December 26, 2010
"Lux Aurumque" — The faces of music
Excerpts from Lonnae O'Neal Parker's article in today's Washington Post follow.
"The curtain opens, the voices rise, but it takes a moment or two for a viewer's senses to sync with the component parts of the "choir." The layered notes of American composer Eric Whitacre's "Lux Aurumque" register first. Then the earnest faces of singers engaged in a startling unanimity of purpose come into focus on dozens of small screens.
The 185 singers from 12 countries recorded their pieces individually, over six months, and uploaded them to the video channel YouTube, where Whitacre assembled and broadcast the "performance" in March 2010 as the Internet's first virtual choir.
Since then, the video has received nearly 1.6 million views. For his next virtual concert - to the music of his composition "Sleep" - Whitacre hopes to assemble a choir of thousands. The deadline for online submissions, open to all voices, is Friday (ericwhatacre.com/the-virtual-choir).
Whitacre got the idea after watching a video of a young girl singing one of his chorale pieces. The intimacy of her performance moved him and made him want to get more voices virtually together. He uploaded a silent video of himself conducting "Lux" and invited singers to send in their parts. As long as they were largely in time and in key, they made the choir.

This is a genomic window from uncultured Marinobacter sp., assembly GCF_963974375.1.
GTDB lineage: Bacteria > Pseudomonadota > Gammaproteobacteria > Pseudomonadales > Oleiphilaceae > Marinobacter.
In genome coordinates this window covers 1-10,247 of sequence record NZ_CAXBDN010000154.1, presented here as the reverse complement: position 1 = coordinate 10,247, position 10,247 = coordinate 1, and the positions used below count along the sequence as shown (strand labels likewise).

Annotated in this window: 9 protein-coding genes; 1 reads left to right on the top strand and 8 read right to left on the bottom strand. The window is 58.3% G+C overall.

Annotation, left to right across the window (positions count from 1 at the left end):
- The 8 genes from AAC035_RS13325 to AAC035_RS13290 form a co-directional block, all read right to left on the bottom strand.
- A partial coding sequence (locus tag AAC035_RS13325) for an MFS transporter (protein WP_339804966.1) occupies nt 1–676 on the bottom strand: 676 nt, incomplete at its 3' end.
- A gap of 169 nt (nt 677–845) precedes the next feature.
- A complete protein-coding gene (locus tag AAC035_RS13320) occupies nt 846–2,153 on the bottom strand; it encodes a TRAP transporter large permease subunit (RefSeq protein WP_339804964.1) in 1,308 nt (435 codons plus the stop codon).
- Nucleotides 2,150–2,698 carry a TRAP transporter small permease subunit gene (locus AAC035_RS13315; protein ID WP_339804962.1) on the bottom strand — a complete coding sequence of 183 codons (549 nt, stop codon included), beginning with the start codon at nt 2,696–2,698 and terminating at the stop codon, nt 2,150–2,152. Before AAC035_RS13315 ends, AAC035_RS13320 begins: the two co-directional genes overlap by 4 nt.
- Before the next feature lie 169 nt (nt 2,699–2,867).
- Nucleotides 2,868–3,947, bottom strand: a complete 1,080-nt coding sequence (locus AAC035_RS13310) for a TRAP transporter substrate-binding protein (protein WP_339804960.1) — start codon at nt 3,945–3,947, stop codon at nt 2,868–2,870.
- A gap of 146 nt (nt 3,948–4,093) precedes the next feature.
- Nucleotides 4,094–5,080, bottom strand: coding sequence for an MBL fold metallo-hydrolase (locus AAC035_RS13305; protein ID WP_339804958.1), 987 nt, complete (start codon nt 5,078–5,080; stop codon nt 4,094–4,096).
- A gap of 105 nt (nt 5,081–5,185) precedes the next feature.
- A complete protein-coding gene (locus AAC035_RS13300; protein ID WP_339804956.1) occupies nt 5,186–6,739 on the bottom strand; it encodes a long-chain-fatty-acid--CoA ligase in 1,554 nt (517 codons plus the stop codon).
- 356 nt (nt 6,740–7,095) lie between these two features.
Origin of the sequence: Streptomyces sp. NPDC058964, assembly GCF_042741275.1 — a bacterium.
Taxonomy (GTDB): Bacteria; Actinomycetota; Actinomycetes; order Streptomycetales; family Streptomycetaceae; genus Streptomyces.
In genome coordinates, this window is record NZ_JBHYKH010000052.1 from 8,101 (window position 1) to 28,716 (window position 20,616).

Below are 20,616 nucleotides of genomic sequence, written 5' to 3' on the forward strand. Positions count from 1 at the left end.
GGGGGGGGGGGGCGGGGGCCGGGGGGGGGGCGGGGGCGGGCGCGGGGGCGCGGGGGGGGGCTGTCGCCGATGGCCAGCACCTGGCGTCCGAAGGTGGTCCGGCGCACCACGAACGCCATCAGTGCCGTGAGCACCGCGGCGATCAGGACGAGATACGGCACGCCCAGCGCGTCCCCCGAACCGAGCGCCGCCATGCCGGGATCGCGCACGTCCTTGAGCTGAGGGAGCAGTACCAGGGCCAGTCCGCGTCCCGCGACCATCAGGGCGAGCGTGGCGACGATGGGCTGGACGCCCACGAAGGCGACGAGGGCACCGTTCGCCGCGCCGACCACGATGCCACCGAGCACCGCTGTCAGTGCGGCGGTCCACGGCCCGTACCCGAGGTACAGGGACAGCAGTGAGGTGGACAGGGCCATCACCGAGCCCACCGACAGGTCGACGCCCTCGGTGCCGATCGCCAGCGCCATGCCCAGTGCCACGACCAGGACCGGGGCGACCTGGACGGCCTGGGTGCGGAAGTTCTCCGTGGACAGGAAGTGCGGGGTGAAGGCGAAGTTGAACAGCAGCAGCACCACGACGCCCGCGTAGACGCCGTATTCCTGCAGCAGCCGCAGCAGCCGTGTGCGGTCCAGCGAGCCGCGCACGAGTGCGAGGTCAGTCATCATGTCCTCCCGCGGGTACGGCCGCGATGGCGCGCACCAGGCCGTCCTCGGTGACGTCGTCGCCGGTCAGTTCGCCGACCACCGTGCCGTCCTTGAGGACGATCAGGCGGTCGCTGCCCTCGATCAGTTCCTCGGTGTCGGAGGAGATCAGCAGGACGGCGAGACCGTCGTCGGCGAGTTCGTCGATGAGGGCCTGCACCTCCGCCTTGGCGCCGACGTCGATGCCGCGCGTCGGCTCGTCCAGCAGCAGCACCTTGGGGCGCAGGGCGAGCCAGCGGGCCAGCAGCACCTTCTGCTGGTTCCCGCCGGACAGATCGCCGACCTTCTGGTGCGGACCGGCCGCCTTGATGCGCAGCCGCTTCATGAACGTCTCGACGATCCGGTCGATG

Whitacre says he has been "awestruck" by the response. Singers send their videos and say, "It's such an honor to have been able to make music with you," he says.
Three hundred finalists from this year's contest were voted on by YouTube viewers, and winners - to be announced Jan. 11 - will perform at the Sydney Opera House in Australia in March.
Whitacre says he hopes one day to be conducting his virtual choir of thousands in real time. There will be an app for it in three or four years, he says. "And if there's not, I'll make one," because the love of music and the need to connect will always find a platform.
The composer expects a crush of submissions before Friday's deadline, but says he has already received 500 - "from little, little towns in Indonesia, Syria, Malta and three or four from American soldiers in Iraq, somehow singing as part of a choir, which I find beautiful and touching."
What is it?
Answer here this time tomorrow.
MovieClips — "Hollywood movie clips, trailers, & behind the scenes"
"With over 12,000 movie clips, you can search, find, view, discuss and share scenes from your favorite movies."
Fair warning: there goes the day.
[via Joe Peach]
Rock Scissors Paper Marking Clips
30 piece set: 10@.
Mormotomyia hirsuta — the "terrible, hairy fly" — rediscovered after 60 years
Excerpts from Jeanna Bryner's December 10, 2010 LiveScience story follow.
Not seen in more than 60 years, a fly [above] covered with teensy yellow hairs has been discovered hiding out in a crack in a single cave-like rock in Kenya, researchers announced this week.